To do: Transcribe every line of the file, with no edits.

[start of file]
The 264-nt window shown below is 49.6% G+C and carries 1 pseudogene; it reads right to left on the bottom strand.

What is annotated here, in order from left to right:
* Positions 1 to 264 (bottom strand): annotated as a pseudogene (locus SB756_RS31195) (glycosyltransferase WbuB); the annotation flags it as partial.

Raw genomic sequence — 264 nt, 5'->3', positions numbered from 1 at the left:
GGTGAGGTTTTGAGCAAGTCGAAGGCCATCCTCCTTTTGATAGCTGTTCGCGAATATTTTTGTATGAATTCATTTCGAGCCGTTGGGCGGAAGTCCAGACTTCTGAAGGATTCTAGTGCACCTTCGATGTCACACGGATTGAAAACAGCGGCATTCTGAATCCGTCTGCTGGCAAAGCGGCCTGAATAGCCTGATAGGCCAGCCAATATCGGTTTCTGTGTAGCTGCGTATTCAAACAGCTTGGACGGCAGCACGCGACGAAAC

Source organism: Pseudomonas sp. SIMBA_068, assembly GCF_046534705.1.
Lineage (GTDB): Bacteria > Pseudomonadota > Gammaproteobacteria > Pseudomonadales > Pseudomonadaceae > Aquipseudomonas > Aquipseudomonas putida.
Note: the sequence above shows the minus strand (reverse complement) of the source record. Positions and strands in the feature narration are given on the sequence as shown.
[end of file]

The 264-nt window shown below is 49.6% G+C and carries 1 pseudogene; it reads right to left on the bottom strand.

What is annotated here, in order from left to right:
* Positions 1 to 264 (bottom strand): annotated as a pseudogene (locus SB756_RS31195) (glycosyltransferase WbuB); the annotation flags it as partial.

Raw genomic sequence — 264 nt, 5'->3', positions numbered from 1 at the left:
GGTGAGGTTTTGAGCAAGTCGAAGGCCATCCTCCTTTTGATAGCTGTTCGCGAATATTTTTGTATGAATTCATTTCGAGCCGTTGGGCGGAAGTCCAGACTTCTGAAGGATTCTAGTGCACCTTCGATGTCACACGGATTGAAAACAGCGGCATTCTGAATCCGTCTGCTGGCAAAGCGGCCTGAATAGCCTGATAGGCCAGCCAATATCGGTTTCTGTGTAGCTGCGTATTCAAACAGCTTGGACGGCAGCACGCGACGAAAC

Source organism: Pseudomonas sp. SIMBA_068, assembly GCF_046534705.1.
Lineage (GTDB): Bacteria > Pseudomonadota > Gammaproteobacteria > Pseudomonadales > Pseudomonadaceae > Aquipseudomonas > Aquipseudomonas putida.
Note: the sequence above shows the minus strand (reverse complement) of the source record. Positions and strands in the feature narration are given on the sequence as shown.